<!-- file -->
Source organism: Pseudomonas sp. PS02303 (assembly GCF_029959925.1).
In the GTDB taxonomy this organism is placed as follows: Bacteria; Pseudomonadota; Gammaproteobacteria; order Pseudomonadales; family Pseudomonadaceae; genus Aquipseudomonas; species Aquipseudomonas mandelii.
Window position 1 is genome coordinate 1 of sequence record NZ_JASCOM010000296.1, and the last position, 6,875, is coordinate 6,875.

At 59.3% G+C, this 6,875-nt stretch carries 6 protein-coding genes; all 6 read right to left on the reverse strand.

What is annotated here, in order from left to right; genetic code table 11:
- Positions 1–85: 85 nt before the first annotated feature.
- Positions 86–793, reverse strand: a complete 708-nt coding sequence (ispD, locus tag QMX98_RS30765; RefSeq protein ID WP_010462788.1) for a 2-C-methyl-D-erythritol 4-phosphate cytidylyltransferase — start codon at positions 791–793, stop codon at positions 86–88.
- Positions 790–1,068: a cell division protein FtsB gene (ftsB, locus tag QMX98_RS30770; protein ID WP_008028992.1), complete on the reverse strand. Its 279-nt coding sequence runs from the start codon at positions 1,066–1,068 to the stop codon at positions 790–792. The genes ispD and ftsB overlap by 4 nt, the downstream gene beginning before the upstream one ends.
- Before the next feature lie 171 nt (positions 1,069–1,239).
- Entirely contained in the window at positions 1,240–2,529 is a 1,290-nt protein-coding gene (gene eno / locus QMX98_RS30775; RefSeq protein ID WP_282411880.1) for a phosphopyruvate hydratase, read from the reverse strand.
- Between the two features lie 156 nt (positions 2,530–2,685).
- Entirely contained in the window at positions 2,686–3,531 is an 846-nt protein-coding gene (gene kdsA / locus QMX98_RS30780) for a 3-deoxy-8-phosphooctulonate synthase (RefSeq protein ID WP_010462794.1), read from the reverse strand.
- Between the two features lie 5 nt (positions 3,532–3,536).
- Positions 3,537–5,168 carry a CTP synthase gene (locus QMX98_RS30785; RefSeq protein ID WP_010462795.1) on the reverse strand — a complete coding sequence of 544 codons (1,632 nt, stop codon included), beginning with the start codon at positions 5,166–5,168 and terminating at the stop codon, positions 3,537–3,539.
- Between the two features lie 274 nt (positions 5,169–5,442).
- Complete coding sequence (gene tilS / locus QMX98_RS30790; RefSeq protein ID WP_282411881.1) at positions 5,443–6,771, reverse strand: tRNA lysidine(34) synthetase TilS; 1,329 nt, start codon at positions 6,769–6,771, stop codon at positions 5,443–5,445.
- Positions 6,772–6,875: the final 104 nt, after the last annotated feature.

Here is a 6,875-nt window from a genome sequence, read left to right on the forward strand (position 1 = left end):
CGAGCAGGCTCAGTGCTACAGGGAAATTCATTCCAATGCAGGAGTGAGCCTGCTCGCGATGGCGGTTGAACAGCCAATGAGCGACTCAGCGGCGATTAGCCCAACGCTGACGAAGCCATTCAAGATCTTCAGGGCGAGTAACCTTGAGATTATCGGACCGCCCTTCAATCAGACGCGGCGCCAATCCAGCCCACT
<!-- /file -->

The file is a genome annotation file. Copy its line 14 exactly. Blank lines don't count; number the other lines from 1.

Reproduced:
- Positions 3,537–5,168 carry a CTP synthase gene (locus QMX98_RS30785; RefSeq protein ID WP_010462795.1) on the reverse strand — a complete coding sequence of 544 codons (1,632 nt, stop codon included), beginning with the start codon at positions 5,166–5,168 and terminating at the stop codon, positions 3,537–3,539.